Rand Paul’s strange, frustrating social conservatism
Rand Paul has generally been a good ally for libertarians in the Senate. However, much like his father, he has more than a shade of social conservative in him. Sadly, this side has been rearing its head more often lately.
Last month, Senator Paul made some very offensive remarks regarding President Obama’s endorsement of gay marriage, stating he didn’t think the president’s views “could get any gayer”. And now, the Senator is trying to attach a totally irrelevant “personhood” amendment to an unrelated bill.
For those not familiar with these laws, the intent is to define life as beginning at fertlization. The effect would be to not only make abortion totally illegal, but to also have an impact on such things as contraception, some fertility treatments, and some forms of stem cell research. Suffice it to say it could have ramifications far beyond abortion and would likely be an unmitigated disaster. It certainly is not the kind of thing someone who believes in a limited federal government would propose.
Now, I am definitely more sympathetic to the pro-life cause than most libertarians. I believe the country would be better off moving towards a mindset that views abortion as something to be avoided. While I don’t believe it will ever go away, there is nothing wrong in my mind with making the case it is morally objectionable. However, my support comes to an abrupt halt when things like this are suggested. There are few problems that are best solved through heavy-handed government action; and the problems that the federal government should attempt to solve are even more sparse.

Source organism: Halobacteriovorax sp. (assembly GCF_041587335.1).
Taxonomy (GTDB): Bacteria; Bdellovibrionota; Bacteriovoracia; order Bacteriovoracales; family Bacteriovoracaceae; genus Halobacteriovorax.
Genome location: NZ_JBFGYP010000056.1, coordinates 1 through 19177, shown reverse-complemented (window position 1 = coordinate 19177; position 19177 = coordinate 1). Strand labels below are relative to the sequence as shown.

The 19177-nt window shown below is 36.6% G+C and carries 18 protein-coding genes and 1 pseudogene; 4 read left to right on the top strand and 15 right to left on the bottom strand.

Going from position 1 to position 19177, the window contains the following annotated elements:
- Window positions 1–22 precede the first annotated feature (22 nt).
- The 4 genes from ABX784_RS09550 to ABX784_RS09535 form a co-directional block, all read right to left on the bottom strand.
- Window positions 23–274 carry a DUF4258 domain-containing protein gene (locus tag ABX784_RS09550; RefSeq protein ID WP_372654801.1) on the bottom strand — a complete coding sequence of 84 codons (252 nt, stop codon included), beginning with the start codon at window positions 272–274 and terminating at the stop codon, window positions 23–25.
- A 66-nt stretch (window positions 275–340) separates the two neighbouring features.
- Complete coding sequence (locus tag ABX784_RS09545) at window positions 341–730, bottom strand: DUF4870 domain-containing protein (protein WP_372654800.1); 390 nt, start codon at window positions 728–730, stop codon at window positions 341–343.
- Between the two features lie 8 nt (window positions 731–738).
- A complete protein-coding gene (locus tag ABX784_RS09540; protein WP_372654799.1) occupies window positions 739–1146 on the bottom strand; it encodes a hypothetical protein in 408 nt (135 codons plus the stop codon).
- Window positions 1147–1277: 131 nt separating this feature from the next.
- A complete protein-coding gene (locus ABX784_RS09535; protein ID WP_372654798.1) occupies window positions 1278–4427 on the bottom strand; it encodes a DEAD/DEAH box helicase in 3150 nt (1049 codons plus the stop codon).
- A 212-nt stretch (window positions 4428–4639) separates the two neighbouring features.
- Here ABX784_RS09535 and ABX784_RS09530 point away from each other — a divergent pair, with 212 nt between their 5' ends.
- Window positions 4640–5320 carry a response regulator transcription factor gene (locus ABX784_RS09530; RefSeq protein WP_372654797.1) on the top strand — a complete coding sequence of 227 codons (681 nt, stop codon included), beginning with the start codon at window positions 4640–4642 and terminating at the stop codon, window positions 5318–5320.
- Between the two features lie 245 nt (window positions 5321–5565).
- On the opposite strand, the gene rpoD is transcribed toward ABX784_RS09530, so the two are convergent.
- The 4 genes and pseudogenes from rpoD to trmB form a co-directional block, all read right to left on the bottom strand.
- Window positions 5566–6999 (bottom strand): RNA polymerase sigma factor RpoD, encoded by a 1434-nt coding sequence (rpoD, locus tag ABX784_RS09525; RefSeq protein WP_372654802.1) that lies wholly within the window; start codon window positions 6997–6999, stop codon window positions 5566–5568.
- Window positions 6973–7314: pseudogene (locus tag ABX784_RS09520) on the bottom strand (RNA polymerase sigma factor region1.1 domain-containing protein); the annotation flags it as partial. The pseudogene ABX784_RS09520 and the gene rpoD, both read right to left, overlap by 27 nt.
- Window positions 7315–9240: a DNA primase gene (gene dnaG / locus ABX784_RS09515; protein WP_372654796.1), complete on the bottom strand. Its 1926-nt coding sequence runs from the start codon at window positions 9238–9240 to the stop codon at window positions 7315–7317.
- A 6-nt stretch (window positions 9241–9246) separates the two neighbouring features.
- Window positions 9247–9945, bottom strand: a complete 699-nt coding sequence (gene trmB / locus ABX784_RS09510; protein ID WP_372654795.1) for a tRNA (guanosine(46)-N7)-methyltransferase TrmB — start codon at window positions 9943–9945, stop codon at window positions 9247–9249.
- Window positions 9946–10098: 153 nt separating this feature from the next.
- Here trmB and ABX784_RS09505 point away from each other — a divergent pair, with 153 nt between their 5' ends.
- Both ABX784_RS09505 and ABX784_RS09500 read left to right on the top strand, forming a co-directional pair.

So why is Senator Paul proposing this amendment? To me it shows the inherent, damning flaw in the social conservative mindset and why it and limited government cannot live in the same house. In the mind of the social con, limited government goes out the window when it comes to social issues. Whether or not it is good law, or even whether it is in the purview of the federal governement, is immaterial. Especially on the issue of abortion, social cons always err on the side of intrusive, invasive action.
Sadly, things like this will continue to cause heartburn for libertarians who largely love Senator Paul’s support on economic and foreign policy matters. While I still believe him to be a worthwhile ally, the social conservative side of his worldview is here to stay, and it will continue to make many of us cringe.